Charlotte’s Salvation Army Christmas Center is a striking place even for city natives: thousands of new bikes are lined up in neat rows, filling the former Wal-Mart with the smell of tires. Giant white bags packed with presents for more than 7,000 children fill a ballfield-size space, and in one corner, shelves are stacked high with new toys. and bins stuffed with thousands of backpacks
So when 15 international students from the foreign exchange program Academic Year in America program walked in on a recent Saturday afternoon to work a three-hour volunteer shift, they couldn’t help but pull their phones from their pockets and start Instagramming and Snapchatting, sending images of American testament to charity across the globe.
And then they got to work, helping sort, organize and register the thousands of toys that generous Charlotteans had bought for children whose families are struggling with poverty this Christmas.
This year, about 7,300 children are registered to receive toys and clothes through the Salvation Army’s program, which matches children in need with anonymous donors who buy the gifts. Some 1,400 seniors will also receive gifts through the program.
Where donors don’t step up, Charlotte Observer readers cover the expense by donating to the Empty Stocking Fund. Money raised by last year’s fund allowed the Salvation Army to buy 6,056 toys and 456 gifts for low-income seniors.
Each child in the program will also receive a new backpack this year, so Empty Stocking funds were used to purchase 8,000 backpacks and 20,000 small items to stuff in them. Children in the program range in age from infants to 12 years old.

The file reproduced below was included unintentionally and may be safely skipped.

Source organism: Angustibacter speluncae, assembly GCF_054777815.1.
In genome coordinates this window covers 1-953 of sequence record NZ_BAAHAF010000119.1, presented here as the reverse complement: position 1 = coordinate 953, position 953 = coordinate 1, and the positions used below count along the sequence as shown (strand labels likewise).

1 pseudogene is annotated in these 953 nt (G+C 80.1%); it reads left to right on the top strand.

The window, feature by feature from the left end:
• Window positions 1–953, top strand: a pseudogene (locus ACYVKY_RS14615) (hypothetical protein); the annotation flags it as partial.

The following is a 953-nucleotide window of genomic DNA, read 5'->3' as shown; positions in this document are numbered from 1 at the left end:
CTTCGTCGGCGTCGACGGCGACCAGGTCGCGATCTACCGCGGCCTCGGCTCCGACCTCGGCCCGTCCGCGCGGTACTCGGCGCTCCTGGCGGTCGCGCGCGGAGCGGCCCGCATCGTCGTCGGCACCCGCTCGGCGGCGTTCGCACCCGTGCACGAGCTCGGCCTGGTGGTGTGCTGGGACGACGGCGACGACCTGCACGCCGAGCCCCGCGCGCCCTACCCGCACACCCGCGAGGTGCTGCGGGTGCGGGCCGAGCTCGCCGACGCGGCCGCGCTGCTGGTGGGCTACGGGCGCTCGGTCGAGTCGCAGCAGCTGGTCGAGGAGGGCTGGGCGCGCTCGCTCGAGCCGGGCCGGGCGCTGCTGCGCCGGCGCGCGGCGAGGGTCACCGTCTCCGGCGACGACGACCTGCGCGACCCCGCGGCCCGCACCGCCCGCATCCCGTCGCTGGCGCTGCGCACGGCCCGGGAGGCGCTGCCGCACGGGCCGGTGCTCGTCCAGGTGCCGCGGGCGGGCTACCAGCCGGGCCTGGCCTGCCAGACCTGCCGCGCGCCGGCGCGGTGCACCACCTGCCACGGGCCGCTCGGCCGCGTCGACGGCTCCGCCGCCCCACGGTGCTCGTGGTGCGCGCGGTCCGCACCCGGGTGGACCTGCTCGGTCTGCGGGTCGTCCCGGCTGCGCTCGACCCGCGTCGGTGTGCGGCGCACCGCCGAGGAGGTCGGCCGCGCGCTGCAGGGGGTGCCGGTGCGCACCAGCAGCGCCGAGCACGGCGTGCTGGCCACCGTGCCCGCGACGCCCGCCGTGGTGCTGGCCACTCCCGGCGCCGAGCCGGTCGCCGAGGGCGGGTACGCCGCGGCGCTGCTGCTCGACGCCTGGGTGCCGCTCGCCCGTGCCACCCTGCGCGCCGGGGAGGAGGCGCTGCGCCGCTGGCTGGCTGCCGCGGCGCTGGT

Danilo Popovic from Serbia carried toddler beds and Barbie dream houses that had been dropped off, and marveled at the differences between both Christmas traditions and volunteerism between his country and the United States.
“It really is amazing that in the United States you give to such a huge amount,” said Popovic, 17, a senior at Cuthbertson High School in Union County, motioning to a mountain of just-dropped-off toys.
“We don’t have as many volunteering opportunities where I’m from,” he said. “It’s really nice for teenagers to be involved in stuff like this, and it’s really nice that you get a lot of gifts for a lot of people, so everybody can have something for the holiday.”
For Aslihan Aydogan of Istanbul, Turkey, experiencing Christmas in a predominantly Christian nation - and the Bible Belt south - was exciting and new. Islam is the largest religion in her country, and she is Muslim, so she’s had lots of opportunities at the high school she’s attending in Marshville to teach others about her religion and learn about Christianity.
“This is such a big experience for me,” Aydogan said. She was excited for her friends in Turkey to wake up and see the Instagram photos she posted of the Christmas center. (There’s an eight-hour time difference between Istanbul and Charlotte.)
“They will think this is so good that American people help the other people, because our purpose is to show people to build a bridge between two countries,” she said. “So I’m showing people that American people are not bad. They’re good.”
Melissa Jackson, local coordinator of Academic Year in America, says she plans a few volunteer activities each year for the students with the hopes that they’ll gain a cultural awareness of “the spirit of giving at Christmas.”
“It is overwhelming, the amount of families that this one distribution center serves,” Jackson said. “It’s incredible.”
Mikayel Aydinyan of Armenia said he was so impressed with the Christmas program that he wants to find a way to duplicate its mission when he returns home.
“It’s so good that they do this. I’ve never seen this in my country. When I return to my country, I want to say to my school that we should add volunteering,” Aydinyan said.
Now, students from his school take monthly trips into the mountains to pick up trash and help clean the environment. But Aydinyan said he was so inspired by the Christmas bureau that he wants to find a way for his school community to help children at Christmas.
“I want to do it like this,” he said, looking across the Christmas center. “Where the kids are happy.”